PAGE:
And along the whole way numberless strings of motor trucks were passing and repassing, some laden with ammunition, food, medical and other supplies hurrying to the front lines, dodging as they splashed through the slimy mud the slower going processions of heavy guns. Long lines of "empties" were coming against this stream, many of them not empty it is true, but filled with the wounded who were being carried back to a field hospital for amputations or other surgical operations.
Occasionally we would find ourselves blocked as the whole procession came to a halt. Somewhere up the line a big twelve-inch gun had slithered around across the road and had completely blocked all traffic. On several occasions we waited half an hour before the road was cleared and the procession again proceeded.
I do not know whether other observers have been impressed with the appearance of our American doughboys in the same way I have; but to me there seemed to be an extraordinary cheerfulness about the demeanor of these boys, whether they were coming in or going out of action. They were always smiling. Long lines of khaki-clad Americans marching two abreast, often enough preceded by several officers, likewise marching on foot through the mud at the head of the column—all were whistling, singing, smiling as they hiked along at route step. They made caustic comments as their roving eyes struck anything comic or unusual in the scenes around them. Failing such opportunities, they ragged one another or recalled such incidents as might be expected to excite hilarity and amusement. They invariably were a happy and cheerful lot. Column after column we passed going in. Column after column we met coming out.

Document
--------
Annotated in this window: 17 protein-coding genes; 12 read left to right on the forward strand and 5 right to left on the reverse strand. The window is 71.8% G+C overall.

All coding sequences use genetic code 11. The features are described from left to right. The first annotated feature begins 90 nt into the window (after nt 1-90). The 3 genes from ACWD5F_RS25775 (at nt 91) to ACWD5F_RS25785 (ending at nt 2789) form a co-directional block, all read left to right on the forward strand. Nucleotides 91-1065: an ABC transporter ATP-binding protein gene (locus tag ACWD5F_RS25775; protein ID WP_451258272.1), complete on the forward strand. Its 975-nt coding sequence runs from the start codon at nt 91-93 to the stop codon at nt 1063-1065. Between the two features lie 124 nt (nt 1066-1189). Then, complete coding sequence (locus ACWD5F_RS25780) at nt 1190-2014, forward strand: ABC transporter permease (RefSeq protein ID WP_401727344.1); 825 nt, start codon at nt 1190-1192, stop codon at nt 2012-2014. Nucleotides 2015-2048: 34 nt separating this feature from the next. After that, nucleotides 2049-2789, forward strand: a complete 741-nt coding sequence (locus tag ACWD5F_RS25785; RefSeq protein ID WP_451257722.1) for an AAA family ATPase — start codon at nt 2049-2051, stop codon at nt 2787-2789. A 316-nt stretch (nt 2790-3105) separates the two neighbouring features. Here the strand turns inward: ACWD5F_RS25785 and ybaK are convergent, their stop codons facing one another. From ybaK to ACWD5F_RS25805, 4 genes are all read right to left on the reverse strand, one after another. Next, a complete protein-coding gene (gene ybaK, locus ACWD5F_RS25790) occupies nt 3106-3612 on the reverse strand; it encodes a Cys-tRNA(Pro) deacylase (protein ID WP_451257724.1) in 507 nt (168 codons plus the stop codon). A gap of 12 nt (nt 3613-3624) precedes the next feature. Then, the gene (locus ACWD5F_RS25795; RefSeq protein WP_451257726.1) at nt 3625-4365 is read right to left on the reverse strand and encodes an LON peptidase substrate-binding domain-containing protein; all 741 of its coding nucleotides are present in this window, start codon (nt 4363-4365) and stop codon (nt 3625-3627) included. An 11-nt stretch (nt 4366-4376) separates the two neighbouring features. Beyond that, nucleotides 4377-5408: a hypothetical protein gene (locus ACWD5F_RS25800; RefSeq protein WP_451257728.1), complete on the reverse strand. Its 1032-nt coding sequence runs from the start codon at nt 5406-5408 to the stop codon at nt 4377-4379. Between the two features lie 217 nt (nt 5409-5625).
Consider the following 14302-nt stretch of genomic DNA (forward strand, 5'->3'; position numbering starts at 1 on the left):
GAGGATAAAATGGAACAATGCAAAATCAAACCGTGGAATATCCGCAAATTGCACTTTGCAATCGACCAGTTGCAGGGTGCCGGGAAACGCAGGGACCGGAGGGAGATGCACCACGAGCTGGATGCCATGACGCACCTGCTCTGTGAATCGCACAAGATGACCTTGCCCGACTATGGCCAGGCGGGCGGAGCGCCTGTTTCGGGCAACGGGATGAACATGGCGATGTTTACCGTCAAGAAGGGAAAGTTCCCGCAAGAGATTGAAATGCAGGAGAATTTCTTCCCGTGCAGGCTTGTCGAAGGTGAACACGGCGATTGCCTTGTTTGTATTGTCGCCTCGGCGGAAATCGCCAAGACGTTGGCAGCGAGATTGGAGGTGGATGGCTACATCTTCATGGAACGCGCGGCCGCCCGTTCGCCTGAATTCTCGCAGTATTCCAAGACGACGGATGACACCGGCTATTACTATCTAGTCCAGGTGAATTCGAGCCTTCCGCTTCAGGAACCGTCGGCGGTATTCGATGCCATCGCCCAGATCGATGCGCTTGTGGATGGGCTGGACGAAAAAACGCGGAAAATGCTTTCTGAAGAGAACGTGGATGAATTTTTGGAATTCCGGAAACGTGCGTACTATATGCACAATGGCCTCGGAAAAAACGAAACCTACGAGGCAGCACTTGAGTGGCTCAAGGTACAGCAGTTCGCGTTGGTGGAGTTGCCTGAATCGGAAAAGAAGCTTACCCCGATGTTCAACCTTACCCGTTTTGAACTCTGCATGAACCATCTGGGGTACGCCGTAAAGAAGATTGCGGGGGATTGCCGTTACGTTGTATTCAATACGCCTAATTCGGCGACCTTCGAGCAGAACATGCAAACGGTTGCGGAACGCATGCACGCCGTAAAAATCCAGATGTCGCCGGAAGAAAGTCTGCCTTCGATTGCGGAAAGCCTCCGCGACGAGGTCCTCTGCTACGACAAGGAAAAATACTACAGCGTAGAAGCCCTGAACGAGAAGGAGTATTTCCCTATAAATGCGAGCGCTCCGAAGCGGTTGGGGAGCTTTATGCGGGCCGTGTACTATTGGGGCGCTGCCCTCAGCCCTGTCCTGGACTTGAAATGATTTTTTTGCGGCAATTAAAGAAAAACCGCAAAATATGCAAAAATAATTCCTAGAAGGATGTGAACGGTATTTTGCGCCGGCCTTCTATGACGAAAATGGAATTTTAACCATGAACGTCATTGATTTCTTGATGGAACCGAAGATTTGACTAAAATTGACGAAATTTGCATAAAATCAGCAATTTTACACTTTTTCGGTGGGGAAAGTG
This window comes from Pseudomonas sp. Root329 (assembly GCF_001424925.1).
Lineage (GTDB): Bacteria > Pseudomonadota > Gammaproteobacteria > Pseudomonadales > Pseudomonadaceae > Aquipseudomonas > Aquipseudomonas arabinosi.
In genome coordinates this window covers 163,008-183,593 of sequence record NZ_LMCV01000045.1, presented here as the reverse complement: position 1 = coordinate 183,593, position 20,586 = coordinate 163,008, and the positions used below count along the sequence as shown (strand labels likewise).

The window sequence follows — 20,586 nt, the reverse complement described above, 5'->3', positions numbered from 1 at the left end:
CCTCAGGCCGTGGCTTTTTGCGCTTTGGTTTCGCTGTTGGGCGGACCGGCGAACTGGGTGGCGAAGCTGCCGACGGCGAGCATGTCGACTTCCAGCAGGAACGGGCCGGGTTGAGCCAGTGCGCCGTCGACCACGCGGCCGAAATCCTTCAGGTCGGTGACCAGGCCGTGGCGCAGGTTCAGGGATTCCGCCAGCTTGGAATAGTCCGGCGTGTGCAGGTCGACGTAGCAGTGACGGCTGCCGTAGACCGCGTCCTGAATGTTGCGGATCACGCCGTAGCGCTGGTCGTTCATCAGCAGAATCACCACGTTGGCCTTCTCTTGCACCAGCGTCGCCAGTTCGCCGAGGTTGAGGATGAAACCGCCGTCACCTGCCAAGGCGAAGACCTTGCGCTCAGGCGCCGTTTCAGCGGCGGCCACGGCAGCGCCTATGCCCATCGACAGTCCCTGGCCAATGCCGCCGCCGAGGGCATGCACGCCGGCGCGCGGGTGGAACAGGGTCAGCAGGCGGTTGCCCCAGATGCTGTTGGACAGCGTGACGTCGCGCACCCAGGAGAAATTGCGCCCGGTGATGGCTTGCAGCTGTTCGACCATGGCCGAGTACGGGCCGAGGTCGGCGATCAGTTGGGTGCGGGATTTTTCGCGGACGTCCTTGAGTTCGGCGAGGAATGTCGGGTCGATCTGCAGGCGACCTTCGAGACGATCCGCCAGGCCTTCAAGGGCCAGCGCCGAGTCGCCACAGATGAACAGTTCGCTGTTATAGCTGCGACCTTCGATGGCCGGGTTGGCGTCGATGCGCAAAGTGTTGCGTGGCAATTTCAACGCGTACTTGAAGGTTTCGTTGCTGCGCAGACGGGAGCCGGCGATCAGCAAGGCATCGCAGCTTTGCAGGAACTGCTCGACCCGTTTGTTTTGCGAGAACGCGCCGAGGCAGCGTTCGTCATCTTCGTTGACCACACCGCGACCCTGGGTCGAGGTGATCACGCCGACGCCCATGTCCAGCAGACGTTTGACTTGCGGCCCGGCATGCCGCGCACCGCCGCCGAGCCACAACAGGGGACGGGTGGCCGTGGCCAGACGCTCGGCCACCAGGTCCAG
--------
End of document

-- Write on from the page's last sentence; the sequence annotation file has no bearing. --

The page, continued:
Finally we left the main road and struck a slightly less congested but far more disreputable road, which led us up to the crest of the hill on which stood Montfaucon. Guns of the Americans were sounding behind us now, and ahead we heard the enemy guns steadfastly replying. The town itself was nevertheless occupied by some of our troops, and a Y. M. C. A. hut had been opened within the ruins of a little shop on Main Street at about the center of the winding settlement. Here we stopped and left our car at the side of the street. A long queue of doughboys stood in line waiting to get to the rude shop window where chocolate and cigarettes were being sold as fast as the two Y. M. C. A. officers could pass them out. We entered the side door and warmed our muddy boots before a small open fire burning in the center of the floor of what had once been the kitchen. Here we ate a lunch of biscuits and chocolate while we questioned the men as to the exact location of the aeroplane we had brought down.